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How to Save Money by Using Convenience Store Point Cards

The next time you go to the convenience store, be sure to ask about their point card. Most cashiers will be happy to explain in simple Japanese or English if they can about how to sign up for and use your point card.

By 3 min read 26

If you’ve been in a Japanese convenience store, you may have been asked if you have a point card. If you are living in Japan and can’t answer this question with 「はい」(“yes”), then you should look into getting a convenience store point card.

Which card you should get will depend on which stores you frequent and what you can get with the points, but if you visit convenience stores at all, a point card can save you some money.

With the large number of convenience stores in Japan, examining all of the available point cards would take an eternity. For this reason, we’ll examine the point cards of three of the most numerous convenience stores: 7-11, Lawson, and Family Mart.


Card Name: Nanaco
Points Earned: 1 point for every 100 yen spent
Point Validity: Expire at the end of March two years from the day earned (example: points earned June 2014 expire March 31, 2016)
Nanaco Official Website [in Japanese]
Nanaco Wikipedia Entry [in English]

Going by mascots alone, 7-11’s Nanaco card has the cutest: a tiny giraffe with a kerchief around its neck. One of the Nanaco card’s best aspects is that you can also use it at Itoyokado (grocery/department store) and Denny’s (family restaurant).


Card Name: Ponta
Points Earned: 1 point for every 100 yen spent, plus 1 point for visiting the store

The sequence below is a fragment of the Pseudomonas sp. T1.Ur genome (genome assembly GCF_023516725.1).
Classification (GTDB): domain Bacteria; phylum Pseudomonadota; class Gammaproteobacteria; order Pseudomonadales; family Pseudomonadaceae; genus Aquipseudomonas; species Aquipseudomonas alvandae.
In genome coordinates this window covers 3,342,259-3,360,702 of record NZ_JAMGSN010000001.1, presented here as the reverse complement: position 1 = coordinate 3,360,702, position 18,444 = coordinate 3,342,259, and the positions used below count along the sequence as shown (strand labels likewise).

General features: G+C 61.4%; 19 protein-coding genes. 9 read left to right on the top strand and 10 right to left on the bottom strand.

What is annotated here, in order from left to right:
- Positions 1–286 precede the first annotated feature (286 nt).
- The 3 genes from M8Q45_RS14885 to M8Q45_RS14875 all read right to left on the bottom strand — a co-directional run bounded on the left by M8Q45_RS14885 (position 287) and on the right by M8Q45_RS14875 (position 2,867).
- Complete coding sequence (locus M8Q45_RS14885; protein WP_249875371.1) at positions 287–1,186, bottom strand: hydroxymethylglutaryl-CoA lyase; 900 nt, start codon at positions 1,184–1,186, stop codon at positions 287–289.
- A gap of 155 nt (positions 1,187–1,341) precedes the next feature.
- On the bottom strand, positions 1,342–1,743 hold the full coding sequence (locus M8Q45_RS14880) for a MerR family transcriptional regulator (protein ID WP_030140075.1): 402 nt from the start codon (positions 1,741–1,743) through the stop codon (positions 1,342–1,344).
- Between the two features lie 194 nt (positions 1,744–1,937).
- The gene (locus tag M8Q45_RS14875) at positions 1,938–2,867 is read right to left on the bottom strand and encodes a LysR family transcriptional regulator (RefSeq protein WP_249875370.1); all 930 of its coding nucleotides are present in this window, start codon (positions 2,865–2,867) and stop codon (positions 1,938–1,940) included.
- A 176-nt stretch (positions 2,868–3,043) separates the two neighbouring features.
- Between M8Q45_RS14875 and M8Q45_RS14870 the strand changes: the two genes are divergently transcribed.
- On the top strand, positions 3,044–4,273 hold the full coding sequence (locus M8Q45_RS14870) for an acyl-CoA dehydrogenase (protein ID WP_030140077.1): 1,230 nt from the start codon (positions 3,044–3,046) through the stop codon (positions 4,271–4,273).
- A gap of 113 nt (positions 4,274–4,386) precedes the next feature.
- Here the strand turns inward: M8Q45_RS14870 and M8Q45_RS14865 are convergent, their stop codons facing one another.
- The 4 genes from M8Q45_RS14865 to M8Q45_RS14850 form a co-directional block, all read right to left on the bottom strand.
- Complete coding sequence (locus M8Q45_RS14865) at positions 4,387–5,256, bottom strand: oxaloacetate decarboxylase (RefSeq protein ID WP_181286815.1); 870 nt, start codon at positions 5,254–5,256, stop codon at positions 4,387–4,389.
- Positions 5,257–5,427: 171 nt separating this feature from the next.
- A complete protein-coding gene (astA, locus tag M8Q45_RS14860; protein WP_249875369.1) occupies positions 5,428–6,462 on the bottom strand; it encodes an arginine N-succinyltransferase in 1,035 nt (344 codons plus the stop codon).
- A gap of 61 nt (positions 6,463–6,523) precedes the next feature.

Point Validity: Expire if card not used within 1 year; renewed if card is used within 1 year
Lawson Official Ponta Website [in Japanese]

One appealing aspect of the Ponta card is you can also use it at Geo (DVD rental store), which typically has lower prices than TSUTAYA. Also, you receive 1 point for just checking out and can exchange points for cute mascot and character plates and bowls during campaigns. Right now, I think you can exchange 300 points for a Rilakkuma bowl.

Family Mart

Card Name: T-Point
Points Earned: 1 point for every 100 yen spent
Point Validity: Expire if card not used within 1 year; renewed if card is used within 1 year
T-Point Official Website [in Japanese]

The T-Point card is probably the most versatile of the three point cards presented here. In addition to Family Mart, the T-point card can both receive and use points at TSUTAYA (DVD rental store), Shidax (karaoke box), Bamiyan (Chinese family restaurant), ENEOS (gas station), and more. Go on Tuesdays, Saturdays, and the 20th of each month for double points.

At all of the stores, 1 point is equal to 1 yen, so if you have 100 points, you can buy a 100 yen item with those points. Sometimes you can find items that cost fewer points than the cash price or that cost less in cash if you present your convenience store point card.